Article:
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Social care reform: here’s why this tax rise isn’t just unfair on young people

In announcing his plan for funding social care reform in England and the NHS COVID recovery, prime minister Boris Johnson has to honour a promise he made two years ago on the steps of Downing Street.

The proposals outlined for a health and social care levy resurrect, albeit with different numbers, a series of proposals outlined over a decade ago in the Dilnot report.

At the behest of the then coalition government, the Dilnot Commission looked at how to fund social care while protecting those unlucky individuals who have to hand over all their assets to pay for long-term care. Following economist Andrew Dilnot’s lead, Johnson’s new proposals will allow people with financial assets of less than £100,000 to access government financial support for social care. There will also be a cap of £86,000 for anyone’s lifetime social care costs.

The big difference between this and previous attempts to address the social care problem is that the government has now worked out how to fund the plan. It is proposing to blend NHS pandemic-related costs and ongoing social care funding in one annual levy.

The decision not to include any kind of wealth or income tax, which would be the fairer option for solving the social care funding crisis, has proven controversial. Moreover, in bundling together NHS and social care costs, the two services are likely to be at odds with each other, rather than looking for ways in which to cooperate more closely.

Families bearing the financial burden of social care urgently need the system to be fully integrated into the wider healthcare sector

Government debt

In working out how to pay, the government really only had two choices: tax more or borrow more. COVID has put paid to the borrowing option, with government debt (including the debt raised to pay for the pandemic) now at levels not seen since the two world wars.

Raising taxes was seen as the only option. In both the first and the second world wars, income taxes were also raised on both earned income and unearned income, which was already more highly taxed. And companies paid, too. In particular, those companies considered to have made money out of adversity were charged an excess-profits tax.

It would seem logical, in order to cover NHS costs relating to the COVID-induced backlog of cases, to impose a separate one-off COVID tax on those firms that have made money from by selling PPE to the NHS or PCR tests to travellers.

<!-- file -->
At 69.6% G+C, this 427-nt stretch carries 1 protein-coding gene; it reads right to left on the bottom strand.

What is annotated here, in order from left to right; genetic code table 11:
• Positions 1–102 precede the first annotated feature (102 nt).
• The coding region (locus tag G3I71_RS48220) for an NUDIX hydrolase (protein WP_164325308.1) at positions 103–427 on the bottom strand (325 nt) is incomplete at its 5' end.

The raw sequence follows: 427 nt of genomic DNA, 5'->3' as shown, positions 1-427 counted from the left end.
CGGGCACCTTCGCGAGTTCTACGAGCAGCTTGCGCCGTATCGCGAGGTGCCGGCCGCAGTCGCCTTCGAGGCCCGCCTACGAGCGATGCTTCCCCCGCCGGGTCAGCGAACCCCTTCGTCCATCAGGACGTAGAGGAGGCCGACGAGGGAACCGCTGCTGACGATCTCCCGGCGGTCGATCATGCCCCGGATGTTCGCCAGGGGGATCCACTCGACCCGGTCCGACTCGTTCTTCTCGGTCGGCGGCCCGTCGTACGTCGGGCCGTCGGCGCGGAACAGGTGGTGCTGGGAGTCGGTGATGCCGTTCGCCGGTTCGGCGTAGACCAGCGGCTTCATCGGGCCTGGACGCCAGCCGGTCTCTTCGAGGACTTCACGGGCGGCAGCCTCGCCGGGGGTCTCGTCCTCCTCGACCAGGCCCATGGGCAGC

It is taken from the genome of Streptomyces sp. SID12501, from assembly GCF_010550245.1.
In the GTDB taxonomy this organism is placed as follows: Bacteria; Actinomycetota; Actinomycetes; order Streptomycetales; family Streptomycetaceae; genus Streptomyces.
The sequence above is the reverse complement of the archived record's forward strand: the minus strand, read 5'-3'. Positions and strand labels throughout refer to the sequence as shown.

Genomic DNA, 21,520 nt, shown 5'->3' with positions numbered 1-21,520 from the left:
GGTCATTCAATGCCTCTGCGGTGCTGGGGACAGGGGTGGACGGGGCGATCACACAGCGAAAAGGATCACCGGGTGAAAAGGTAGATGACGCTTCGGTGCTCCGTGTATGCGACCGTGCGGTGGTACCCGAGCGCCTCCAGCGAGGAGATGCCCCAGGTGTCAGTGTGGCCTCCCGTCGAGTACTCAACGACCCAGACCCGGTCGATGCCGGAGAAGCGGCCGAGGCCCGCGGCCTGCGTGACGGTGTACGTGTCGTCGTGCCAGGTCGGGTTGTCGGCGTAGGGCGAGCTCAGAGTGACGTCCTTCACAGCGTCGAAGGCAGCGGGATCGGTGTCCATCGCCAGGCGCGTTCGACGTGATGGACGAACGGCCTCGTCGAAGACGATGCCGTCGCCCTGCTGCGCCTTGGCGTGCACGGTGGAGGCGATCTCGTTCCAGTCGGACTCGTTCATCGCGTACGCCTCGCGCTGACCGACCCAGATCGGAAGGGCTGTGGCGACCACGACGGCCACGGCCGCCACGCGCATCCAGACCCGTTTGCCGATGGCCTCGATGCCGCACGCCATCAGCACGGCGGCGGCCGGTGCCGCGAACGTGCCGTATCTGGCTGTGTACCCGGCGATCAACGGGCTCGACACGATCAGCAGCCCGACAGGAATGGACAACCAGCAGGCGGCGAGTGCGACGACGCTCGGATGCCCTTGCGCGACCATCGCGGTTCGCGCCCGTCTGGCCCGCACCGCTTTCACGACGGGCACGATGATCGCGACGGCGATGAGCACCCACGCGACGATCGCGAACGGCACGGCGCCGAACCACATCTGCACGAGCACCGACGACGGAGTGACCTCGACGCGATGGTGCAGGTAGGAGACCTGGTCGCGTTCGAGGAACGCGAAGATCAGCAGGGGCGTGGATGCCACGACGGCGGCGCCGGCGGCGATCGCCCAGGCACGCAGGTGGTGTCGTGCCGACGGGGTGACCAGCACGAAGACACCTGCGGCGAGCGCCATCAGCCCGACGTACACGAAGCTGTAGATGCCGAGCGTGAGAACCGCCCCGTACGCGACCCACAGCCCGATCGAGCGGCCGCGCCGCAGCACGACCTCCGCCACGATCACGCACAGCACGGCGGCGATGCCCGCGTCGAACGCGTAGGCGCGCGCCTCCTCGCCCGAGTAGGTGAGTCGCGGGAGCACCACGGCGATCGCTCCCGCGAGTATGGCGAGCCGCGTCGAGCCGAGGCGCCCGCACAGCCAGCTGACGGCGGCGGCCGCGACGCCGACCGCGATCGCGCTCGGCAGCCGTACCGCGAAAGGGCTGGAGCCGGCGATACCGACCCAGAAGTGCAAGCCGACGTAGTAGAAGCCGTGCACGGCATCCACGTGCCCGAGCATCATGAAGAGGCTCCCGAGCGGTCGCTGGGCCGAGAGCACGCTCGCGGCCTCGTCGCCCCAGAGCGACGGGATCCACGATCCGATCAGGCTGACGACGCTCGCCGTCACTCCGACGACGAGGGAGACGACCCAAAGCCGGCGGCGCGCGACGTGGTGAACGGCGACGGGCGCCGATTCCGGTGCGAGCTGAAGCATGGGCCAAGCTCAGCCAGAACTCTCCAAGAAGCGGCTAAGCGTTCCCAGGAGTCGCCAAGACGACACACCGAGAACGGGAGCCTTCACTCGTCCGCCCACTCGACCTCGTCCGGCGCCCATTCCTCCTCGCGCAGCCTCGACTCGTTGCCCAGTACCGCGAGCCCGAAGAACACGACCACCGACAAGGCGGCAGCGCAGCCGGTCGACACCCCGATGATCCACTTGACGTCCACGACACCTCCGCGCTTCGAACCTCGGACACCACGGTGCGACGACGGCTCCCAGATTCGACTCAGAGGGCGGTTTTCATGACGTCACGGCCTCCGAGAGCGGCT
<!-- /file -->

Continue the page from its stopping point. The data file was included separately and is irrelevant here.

Instead, Johnson’s plan is for companies to pay a so-called levy of 1.25% on employee-wage costs and employees to pay a levy of 1.25% on their earnings.

The government’s promise is that the funds raised – some £14 billion a year – will be ringfenced for spending on the NHS and on social care.

Many voters also believe –- erroneously – that taxes linked to a particular issue can be ringfenced and only spent on that issue. This is not the case. Whatever their good intentions might be, UK governments are not forced to ringfence such tax receipts. Here however, the government intends to enshrine this ringfencing of the health and social care levy in law.

Voter concerns

Johnson and the Chancellor of the Exchequer, Rishi Sunak, both believe that such a levy will be more popular with voters than the alternative of income tax. A levy sounds less permanent than an income tax and gets around the Tory party manifesto promise not to raise national insurance contributions (NICs) or income tax in this parliament. Its name appeals to voters who view the NHS as being a worthy recipient of government funds.

With only a few days for people to voice objections, the initial proposals have been tweaked to pacify Tory MPs who believe that linking the levy to workers who pay NICs saddles less well-off younger workers with the costs while older people’s assets are protected. Working-age individuals start paying NICs when earning as little as £9,500 a year and those over state pension age don’t pay NICs at all.

Prime Minister, Boris Johnson and Chancellor of the Exchequer, Rishi Sunak

Johnson and Sunak are counting on the levy being more favourable with voters than an income tax rise might have been.

To answer this criticism, the government has extended the levy to include those earners over state-pension age. But this doesn’t begin to solve the problem of linking the levy to NICs. Pensioners will only pay tax of 11% on average pre-pandemic income of £28,388, compared with 20% for working-age individuals, because state and private pension income is exempt from the levy. The self-employed will also suffer less as there is no equivalent for them of employer NICs.

Dividend income, meanwhile, is to be liable to the levy, but not capital gains. Those liable to the levy are not the people who will benefit most from these proposals. For example, unless you are going into a care home and have no partner, your home will be excluded from means testing of assets. Those who don’t own their own home and who rent and have financial assets will be penalised compared to property owners.

This rushed legislation claims to solve the social care funding problem. But it does not solve the problem of how to merge health and social care into one efficient, effective and caring service, paid for fairly by all those who may need it in the short and long-term. As currently outlined, yet again, it is the younger generation who will pay more than their fair share.

This article was written by Janette Rutterford, Emeritus Professor of Finance and Financial History, The Open University.

This article is republished from The Conversation under a Creative Commons license. Read the original article.

The Conversation